Facts and Events
Stephen Holston was one of the Early Settlers of Augusta County, Virginia
- From "Pioneers of the Virginias," pg 335:
- In 1772, Stephen was listed on Craigs Creek in Botetourt County as being a tithable, over age sixteen and taxable. In the spring of the following year he was appointed constable of Botetourt County. In October of 1774, Stephen was a volunteer in the Botetourt Militia under Captain Pauling and fought with General Andrew Lewis in the Battle of Point Pleasant.
- Hardesty wrote in reference to Stephen ". . .he fought hard in the battle of Point Pleasant against the Indians under Colonel Lewis (later became General Andrew Lewis), and nine of his enemies fell before his well aimed gun. He then fought for liberty seven years in the continental Army. . ."
- When Stephen was in the Battle of Point Pleasant he was listed as a private, and sometime later he must have been appointed captain for Kegley refers to him as a captain who joined General Green after Cornwallis tried to retake the Cowpens prisoners.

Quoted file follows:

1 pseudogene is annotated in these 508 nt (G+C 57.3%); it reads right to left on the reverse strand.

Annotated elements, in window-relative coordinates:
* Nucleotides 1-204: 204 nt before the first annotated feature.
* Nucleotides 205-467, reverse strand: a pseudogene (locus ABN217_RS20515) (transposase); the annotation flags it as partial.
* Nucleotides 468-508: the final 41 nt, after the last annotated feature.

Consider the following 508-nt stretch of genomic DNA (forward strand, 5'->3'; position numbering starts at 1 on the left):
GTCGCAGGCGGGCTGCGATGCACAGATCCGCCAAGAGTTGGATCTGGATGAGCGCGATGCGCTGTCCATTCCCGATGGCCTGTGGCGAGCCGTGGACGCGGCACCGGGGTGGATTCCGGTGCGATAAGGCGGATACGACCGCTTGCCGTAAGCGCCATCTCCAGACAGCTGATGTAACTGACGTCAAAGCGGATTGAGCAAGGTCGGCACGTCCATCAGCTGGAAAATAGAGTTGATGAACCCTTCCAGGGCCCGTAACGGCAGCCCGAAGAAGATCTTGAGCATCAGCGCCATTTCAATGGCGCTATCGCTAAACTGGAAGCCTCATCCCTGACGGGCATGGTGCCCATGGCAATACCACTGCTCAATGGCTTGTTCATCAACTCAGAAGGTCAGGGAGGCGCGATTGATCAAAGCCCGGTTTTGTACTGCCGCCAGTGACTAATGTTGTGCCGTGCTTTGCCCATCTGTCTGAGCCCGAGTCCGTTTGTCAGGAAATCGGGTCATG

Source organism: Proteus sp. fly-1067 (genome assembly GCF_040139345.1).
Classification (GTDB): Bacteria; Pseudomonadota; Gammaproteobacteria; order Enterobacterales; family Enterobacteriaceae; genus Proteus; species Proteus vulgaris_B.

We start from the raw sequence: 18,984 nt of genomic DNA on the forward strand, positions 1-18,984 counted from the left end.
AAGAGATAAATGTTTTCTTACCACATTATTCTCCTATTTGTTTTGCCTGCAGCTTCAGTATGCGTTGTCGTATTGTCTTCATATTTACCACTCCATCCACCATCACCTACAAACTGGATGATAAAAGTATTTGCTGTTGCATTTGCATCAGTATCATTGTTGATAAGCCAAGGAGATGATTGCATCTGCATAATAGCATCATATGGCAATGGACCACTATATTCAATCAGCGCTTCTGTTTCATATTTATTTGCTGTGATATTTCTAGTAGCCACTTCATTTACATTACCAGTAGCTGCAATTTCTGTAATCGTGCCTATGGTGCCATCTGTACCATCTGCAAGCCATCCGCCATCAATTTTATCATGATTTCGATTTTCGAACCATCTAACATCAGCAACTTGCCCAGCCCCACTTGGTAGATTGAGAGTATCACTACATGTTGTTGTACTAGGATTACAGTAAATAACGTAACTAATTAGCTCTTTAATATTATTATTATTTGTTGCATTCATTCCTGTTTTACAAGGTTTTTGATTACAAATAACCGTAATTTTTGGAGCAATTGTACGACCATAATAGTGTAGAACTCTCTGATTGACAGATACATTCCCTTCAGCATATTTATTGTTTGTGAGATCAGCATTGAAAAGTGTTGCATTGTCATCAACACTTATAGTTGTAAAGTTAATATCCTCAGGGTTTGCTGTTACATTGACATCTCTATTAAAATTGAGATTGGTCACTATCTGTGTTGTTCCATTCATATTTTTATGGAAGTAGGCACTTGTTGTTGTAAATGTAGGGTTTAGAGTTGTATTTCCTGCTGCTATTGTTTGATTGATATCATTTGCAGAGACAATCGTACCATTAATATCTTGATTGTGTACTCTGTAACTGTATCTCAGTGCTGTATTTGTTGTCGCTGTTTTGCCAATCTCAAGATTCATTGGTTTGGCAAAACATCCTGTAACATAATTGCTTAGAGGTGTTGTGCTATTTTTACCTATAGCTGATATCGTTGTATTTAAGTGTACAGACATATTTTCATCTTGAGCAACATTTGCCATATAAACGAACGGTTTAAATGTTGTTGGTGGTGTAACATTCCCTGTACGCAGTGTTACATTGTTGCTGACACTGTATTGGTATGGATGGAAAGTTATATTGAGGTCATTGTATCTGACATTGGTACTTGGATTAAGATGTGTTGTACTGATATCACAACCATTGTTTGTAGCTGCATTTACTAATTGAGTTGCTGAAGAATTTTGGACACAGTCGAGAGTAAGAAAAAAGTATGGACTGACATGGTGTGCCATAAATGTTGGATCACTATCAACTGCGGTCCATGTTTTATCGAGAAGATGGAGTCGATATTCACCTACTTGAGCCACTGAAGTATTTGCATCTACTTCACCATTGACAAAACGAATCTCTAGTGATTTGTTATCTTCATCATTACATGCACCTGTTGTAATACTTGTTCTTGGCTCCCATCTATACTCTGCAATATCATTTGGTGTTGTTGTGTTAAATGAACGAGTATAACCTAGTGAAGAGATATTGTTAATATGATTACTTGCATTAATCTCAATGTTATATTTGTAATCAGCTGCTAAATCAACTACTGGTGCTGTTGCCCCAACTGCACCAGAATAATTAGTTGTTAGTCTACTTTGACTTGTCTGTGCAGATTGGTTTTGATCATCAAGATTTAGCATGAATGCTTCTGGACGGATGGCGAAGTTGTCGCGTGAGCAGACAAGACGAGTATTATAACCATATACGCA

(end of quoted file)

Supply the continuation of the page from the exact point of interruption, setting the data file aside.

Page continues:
- Kegley wrote:
- "Cornwallis having tried hard to retake the prisoners captured at Cowpens, a requisition was made in January, 1781, on Botetourt and Captain Mays, Matthew Wilson, (Stephen) Holston and Bollar were ordered into service. Each man was ordered to provide himself with a horse and six days provisions. The detachment marched under Major Thomas Rowland. After the Dan River was crossed the horses were sent back and the detachment soon joined the army under General Green on the Haw (River). The Botetourt County records show that Stephen resigned his commission of Captain in the Botetourt Militia on 9 May, 1782, almost a year after he married.
- On 9 June, 1807 Stephen and Jane Holston received 150 acres on Stone Run of Craigs Creek from Jane's father, John Looney, a few years before Looney's death.
- Stephen's will was dated 14 August, 1826, and recorded in October of that same year. He named his wife, Jane but only one son, who presumably was still at home. Stephen may have given his other sons their share of the estate as they became of age or when some moved to that part of Kanawha County, Virginia, which later became Boone County, where his widow died in 1850.